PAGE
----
Orca Welfare and Safety Act: It's Time To End The Cruelty

By Francine Fluetsch on April 7, 2014

image via gifts.worldwildlife.org

It’s crazy to think that everything you love about something can be based on a lie. You know what they say: the more you tell a lie, the more you start to believe it yourself. SeaWorld used to be one of my favorite parks to visit. Watching the trainers do mind boggling tricks with the orcas made me want to be a trainer too. I wanted to have that special bond with the animals and know that I was doing some good by taking care of them. But SeaWorld is built on a fragile bubble of lies, and it was only a matter of time before something came along and burst it for the world to see. That something was Blackfish.

If you haven’t seen the documentary Blackfish, you need to get on your Netflix account ASAP because it is definitely worth watching. The truth is ugly, and what Blackfish exposed about SeaWorld made people fight back. Blackfish has inspired the making of a new bill, the Orca Welfare and Safety Act, which to SeaWorld’s dismay, is backed up by many. The bill was introduced by State Assembly member Richard Bloom, D–Santa Monica, and if it passes, it will make it “illegal to hold in captivity, or use, a wild-caught or captive-bred orca for performance or entertainment purposes.”

David Kirby, Professional Journalist and author of “Death at SeaWorld,” said in this article that the bill would also ban “artificial insemination of captive killer whales in California and block the import of orcas or orca semen from other states.”

image via thebroccolibulletin.wordpress.com

The documentary is making people realize how cruel it is to hold these animals captive in tiny pens for their whole lives. They aren’t meant to perform little circus tricks for our amusement; they are meant to swim miles and miles in the ocean and be free. I mean, how would you like to be ripped away from your family and then stuck in a tiny bathtub your whole life?

Bloom said “There is no justification for the continued captive display of orcas for entertainment purposes.” That’s the thing about the truth: you can’t un-hear it, no matter how much you wish you could.

Luke Siller, a second year biotechnology student at Palomar College, said “the whales at SeaWorld live in non-natural conditions such as being held in a cramped dark tank until needed or even stripped of some of their teeth to protect the trainers.”

So then we have to wonder, why did it take a documentary to make us see what we all knew was wrong? Michael, an analyst for the Department of Defense, said “SeaWorld was established as a haven for injured or displaced animals, reminiscent of a rehabilitation center (Conservation).”

Like many others, I always assumed that all of the animals were rescued, so I was able to reason in my head that they were only in captivity because they weren’t fit to go back to the wild and they were having a great life performing and feeling better. But that is the façade, and exactly why this captivity of the animals has been going on for so long. As long as we can hold on to the lie, why question it?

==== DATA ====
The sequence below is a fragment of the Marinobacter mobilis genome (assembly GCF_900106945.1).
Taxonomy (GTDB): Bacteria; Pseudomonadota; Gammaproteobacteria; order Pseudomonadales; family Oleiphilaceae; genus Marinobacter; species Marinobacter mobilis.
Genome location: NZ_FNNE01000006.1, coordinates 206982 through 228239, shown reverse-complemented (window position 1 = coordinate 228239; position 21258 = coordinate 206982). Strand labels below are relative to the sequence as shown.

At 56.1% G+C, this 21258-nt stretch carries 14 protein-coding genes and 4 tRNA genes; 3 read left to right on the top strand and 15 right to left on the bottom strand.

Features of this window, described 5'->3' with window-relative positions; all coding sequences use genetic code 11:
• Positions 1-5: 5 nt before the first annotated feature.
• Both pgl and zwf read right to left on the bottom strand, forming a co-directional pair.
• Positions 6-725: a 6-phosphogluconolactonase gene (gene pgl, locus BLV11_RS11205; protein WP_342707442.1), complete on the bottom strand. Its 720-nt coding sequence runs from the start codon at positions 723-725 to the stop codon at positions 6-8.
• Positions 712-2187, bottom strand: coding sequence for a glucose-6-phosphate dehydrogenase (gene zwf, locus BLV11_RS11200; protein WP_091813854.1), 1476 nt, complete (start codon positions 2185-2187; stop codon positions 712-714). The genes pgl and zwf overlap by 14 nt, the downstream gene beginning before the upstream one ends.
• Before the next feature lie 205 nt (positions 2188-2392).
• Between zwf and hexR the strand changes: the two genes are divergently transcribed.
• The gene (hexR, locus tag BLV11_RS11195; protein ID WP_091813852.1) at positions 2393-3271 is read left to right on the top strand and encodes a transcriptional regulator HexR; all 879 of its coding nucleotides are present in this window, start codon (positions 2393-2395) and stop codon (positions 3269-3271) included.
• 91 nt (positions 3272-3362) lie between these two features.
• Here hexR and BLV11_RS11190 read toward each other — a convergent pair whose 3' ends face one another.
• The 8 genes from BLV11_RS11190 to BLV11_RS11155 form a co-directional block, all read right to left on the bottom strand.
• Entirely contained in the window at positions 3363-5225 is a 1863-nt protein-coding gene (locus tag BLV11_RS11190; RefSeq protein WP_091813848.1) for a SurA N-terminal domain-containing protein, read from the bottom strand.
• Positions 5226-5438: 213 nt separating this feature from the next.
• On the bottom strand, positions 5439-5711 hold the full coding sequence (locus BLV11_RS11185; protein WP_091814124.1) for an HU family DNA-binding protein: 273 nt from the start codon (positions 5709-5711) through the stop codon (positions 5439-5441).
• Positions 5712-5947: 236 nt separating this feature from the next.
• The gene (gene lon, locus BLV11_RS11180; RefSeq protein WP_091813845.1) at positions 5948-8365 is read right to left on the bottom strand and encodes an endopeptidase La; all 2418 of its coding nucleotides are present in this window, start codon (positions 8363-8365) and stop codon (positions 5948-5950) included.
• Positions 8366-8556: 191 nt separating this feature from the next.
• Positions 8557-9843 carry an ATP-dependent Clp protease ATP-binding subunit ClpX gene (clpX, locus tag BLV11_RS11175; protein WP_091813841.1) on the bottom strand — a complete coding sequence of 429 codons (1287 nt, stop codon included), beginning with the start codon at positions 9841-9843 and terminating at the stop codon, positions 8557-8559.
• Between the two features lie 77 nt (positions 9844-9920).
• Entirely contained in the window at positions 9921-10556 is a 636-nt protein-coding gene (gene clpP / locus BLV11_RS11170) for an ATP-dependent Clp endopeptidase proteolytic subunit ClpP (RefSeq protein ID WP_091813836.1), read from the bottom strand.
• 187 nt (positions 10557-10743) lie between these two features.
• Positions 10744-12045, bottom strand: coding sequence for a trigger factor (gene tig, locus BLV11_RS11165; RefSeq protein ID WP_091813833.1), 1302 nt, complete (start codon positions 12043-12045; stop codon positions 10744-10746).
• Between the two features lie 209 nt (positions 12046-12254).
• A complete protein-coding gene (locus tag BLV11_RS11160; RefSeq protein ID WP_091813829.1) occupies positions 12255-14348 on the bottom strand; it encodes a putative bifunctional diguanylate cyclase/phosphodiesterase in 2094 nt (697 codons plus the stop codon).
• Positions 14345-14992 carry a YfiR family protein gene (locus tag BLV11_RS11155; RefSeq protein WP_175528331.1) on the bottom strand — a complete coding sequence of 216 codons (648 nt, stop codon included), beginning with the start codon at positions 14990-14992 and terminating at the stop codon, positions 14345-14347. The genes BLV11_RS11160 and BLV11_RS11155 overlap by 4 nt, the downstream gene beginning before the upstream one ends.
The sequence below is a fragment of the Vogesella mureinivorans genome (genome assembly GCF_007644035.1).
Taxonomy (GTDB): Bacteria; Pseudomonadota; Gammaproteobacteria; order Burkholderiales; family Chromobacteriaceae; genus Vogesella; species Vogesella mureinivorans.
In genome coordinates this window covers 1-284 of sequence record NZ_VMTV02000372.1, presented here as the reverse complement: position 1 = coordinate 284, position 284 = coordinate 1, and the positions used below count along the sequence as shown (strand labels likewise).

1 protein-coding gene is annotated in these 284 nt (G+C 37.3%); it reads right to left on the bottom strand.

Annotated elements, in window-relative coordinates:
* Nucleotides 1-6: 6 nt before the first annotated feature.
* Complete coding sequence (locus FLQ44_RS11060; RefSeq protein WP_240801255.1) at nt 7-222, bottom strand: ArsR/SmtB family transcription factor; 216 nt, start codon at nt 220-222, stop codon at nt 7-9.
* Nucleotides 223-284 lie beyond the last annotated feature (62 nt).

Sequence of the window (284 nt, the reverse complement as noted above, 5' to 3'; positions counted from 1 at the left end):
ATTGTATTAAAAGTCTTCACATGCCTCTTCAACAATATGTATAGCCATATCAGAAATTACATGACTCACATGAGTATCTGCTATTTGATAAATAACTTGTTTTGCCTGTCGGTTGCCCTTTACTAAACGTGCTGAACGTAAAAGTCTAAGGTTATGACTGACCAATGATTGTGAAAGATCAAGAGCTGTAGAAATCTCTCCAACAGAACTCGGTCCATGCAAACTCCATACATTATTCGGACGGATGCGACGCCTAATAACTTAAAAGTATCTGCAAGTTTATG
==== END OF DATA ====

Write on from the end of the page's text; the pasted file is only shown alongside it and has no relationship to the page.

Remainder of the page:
According to SeaWorld’s company spokesman, Fred Jacobs, SeaWorld has “assisted whales many times, including killer whales,” when they were lost or stranded. But as Kirby mentions in this article, “in at least three cases, SeaWorld seemed more interested in sending these orcas into a life of captivity to entertain tourists, rather than releasing them back into the ocean.”

That’s the problem. SeaWorld could keep us as pawns in their spiel because we never saw the aftermath to what they were doing. We just heard that they were helping the animals, and we felt good paying the overpriced park tickets and parking fees because we knew that it was all going back to the animals.

image via www.pinterest.com

So now that people are fighting back, what will this mean for the whales that are currently at SeaWorld?

When I first saw Blackfish, I was pissed, and like many others, wanted the whales to be released immediately. People think that if the bill passes that all the whales will be set free, and this is sadly not the case.

Seven of the ten whales currently at SeaWorld in San Diego were born in captivity and therefore would not be able to survive in the open sea. The best alternative for these whales would be a sea pen sanctuary that people would be allowed to visit, but no tricks would be performed.

According to this article by Kirby, “As for the three wild-caught orcas, it could be that only one, Corky, is a viable candidate for release—and even then, only after an intensive period of rehabilitation, in which she would need to relearn how to catch fish.”

Corky is the main potential candidate because she still might remember her pod, which whales need to be in to survive.

“The ‘Free Corky’ page at Whale and Dolphin Conservation reads, ‘She visibly shook and vocalized poignantly when a tape recording of her family’s calls were played to her in 1993,’” Kirby said.

But what about the others? Would sea pens be the answer?

“Realistically, the answer to the problem is to stop the breeding program and ensure that the animals are taken care of until the end of their lives,” Michael said.

So it could be argued that if SeaWorld were to agree to certain terms of agreement, that maybe it would be okay for them to keep the whales they have, but not capture or breed any more.

image via niagaraadl.com

Even though some people may fail to see it, these animals have feelings, a sense of self, are intelligent, and deserve to be treated as such.

Cruelty ends now. Are you in?

Hi! I'm Francine and I'm a fourth year Creative Writing major at UC Santa Cruz. I am one of the Campus life columnists on Uloop's National Team and also the campus editor for UCSC. I enjoy reading, writing, and taking selfies with my cat.

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